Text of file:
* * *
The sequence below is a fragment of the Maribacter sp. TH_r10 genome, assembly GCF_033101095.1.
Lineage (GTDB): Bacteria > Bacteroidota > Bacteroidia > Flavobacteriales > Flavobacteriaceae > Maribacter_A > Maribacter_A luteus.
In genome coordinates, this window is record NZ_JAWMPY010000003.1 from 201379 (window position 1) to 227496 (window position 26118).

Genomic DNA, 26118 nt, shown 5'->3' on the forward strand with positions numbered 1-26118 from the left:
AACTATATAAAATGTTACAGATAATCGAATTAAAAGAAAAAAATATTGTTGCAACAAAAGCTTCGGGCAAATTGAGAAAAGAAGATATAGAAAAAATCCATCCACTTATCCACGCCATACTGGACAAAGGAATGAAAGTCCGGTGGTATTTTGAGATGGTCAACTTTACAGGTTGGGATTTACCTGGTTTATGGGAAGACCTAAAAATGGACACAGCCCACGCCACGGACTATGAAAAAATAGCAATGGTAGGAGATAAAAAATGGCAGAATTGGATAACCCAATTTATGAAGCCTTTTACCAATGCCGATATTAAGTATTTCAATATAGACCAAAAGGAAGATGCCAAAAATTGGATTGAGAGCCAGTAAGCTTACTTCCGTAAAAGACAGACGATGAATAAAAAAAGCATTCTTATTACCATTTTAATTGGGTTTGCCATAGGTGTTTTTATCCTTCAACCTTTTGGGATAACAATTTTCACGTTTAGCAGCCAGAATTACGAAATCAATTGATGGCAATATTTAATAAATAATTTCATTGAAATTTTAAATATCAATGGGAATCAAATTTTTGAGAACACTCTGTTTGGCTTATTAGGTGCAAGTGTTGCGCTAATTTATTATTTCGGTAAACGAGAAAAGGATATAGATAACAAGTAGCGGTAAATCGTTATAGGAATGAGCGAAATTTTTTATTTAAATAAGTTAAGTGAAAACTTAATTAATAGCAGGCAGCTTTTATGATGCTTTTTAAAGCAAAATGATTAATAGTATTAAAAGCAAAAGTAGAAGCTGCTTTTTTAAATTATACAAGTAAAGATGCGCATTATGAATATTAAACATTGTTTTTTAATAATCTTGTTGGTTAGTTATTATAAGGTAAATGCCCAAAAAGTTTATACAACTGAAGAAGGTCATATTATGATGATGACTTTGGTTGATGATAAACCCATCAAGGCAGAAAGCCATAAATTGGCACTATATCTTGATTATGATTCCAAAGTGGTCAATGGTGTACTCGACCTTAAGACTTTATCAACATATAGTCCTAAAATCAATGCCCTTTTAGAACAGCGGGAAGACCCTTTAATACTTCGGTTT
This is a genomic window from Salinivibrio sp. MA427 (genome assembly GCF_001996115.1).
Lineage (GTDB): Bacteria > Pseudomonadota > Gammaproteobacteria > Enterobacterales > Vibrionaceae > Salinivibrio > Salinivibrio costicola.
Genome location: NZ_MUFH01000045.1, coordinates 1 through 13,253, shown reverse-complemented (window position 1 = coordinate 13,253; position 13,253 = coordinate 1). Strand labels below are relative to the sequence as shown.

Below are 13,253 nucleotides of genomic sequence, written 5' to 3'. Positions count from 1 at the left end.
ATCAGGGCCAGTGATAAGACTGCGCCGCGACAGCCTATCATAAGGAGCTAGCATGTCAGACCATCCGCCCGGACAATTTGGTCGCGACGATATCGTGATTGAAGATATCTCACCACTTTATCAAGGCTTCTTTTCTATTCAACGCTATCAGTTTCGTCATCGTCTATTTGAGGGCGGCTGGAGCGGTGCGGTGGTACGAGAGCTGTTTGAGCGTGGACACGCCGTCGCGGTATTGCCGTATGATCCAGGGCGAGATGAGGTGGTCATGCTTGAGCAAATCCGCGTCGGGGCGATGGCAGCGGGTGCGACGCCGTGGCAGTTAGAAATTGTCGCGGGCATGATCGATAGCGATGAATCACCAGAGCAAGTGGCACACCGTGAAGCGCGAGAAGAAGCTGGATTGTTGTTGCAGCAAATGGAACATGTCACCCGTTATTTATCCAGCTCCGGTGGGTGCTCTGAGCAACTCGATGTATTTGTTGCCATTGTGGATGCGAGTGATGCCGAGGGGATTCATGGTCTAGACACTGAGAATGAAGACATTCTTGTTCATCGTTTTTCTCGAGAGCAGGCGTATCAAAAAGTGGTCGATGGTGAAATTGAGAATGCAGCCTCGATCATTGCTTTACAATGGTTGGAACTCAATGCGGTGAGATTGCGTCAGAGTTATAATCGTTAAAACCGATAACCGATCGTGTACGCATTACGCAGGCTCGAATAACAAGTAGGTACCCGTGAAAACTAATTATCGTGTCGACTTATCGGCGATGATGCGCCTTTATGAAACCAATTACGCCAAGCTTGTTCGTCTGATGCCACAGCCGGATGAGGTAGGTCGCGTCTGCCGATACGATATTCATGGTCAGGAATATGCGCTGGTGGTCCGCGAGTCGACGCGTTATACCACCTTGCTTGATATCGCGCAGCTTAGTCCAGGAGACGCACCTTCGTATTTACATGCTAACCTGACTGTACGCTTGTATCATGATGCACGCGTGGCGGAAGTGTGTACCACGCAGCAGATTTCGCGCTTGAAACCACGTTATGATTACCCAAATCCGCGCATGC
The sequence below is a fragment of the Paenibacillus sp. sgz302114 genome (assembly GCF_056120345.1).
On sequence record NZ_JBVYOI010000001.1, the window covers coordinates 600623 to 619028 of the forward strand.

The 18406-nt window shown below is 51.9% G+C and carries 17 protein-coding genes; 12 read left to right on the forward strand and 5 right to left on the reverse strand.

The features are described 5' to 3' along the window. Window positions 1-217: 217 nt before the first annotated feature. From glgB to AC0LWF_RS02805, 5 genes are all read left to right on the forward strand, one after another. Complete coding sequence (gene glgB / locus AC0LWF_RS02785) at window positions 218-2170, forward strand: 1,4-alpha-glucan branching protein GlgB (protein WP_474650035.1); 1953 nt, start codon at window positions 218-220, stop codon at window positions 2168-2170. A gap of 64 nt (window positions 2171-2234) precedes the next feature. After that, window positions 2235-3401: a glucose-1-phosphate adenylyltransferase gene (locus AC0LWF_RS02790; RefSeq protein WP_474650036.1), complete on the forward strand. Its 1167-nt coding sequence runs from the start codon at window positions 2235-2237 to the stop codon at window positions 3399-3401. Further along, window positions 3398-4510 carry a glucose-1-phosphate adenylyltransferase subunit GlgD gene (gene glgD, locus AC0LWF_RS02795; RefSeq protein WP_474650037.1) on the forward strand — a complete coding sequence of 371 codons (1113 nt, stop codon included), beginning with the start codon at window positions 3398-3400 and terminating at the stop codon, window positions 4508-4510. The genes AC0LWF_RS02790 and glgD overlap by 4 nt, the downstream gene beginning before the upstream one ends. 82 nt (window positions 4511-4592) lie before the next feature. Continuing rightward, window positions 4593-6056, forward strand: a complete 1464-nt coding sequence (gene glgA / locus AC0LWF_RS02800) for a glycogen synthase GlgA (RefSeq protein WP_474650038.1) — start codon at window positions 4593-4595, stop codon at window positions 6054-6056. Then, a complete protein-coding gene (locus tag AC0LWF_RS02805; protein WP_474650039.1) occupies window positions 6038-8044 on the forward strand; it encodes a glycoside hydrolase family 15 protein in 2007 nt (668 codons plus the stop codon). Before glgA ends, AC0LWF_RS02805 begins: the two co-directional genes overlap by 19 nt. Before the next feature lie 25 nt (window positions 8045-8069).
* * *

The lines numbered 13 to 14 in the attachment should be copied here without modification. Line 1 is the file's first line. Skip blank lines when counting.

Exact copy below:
The 18406-nt window shown below is 51.9% G+C and carries 17 protein-coding genes; 12 read left to right on the forward strand and 5 right to left on the reverse strand.

The features are described 5' to 3' along the window. Window positions 1-217: 217 nt before the first annotated feature. From glgB to AC0LWF_RS02805, 5 genes are all read left to right on the forward strand, one after another. Complete coding sequence (gene glgB / locus AC0LWF_RS02785) at window positions 218-2170, forward strand: 1,4-alpha-glucan branching protein GlgB (protein WP_474650035.1); 1953 nt, start codon at window positions 218-220, stop codon at window positions 2168-2170. A gap of 64 nt (window positions 2171-2234) precedes the next feature. After that, window positions 2235-3401: a glucose-1-phosphate adenylyltransferase gene (locus AC0LWF_RS02790; RefSeq protein WP_474650036.1), complete on the forward strand. Its 1167-nt coding sequence runs from the start codon at window positions 2235-2237 to the stop codon at window positions 3399-3401. Further along, window positions 3398-4510 carry a glucose-1-phosphate adenylyltransferase subunit GlgD gene (gene glgD, locus AC0LWF_RS02795; RefSeq protein WP_474650037.1) on the forward strand — a complete coding sequence of 371 codons (1113 nt, stop codon included), beginning with the start codon at window positions 3398-3400 and terminating at the stop codon, window positions 4508-4510. The genes AC0LWF_RS02790 and glgD overlap by 4 nt, the downstream gene beginning before the upstream one ends. 82 nt (window positions 4511-4592) lie before the next feature. Continuing rightward, window positions 4593-6056, forward strand: a complete 1464-nt coding sequence (gene glgA / locus AC0LWF_RS02800) for a glycogen synthase GlgA (RefSeq protein WP_474650038.1) — start codon at window positions 4593-4595, stop codon at window positions 6054-6056. Then, a complete protein-coding gene (locus tag AC0LWF_RS02805; protein WP_474650039.1) occupies window positions 6038-8044 on the forward strand; it encodes a glycoside hydrolase family 15 protein in 2007 nt (668 codons plus the stop codon). Before glgA ends, AC0LWF_RS02805 begins: the two co-directional genes overlap by 19 nt. Before the next feature lie 25 nt (window positions 8045-8069).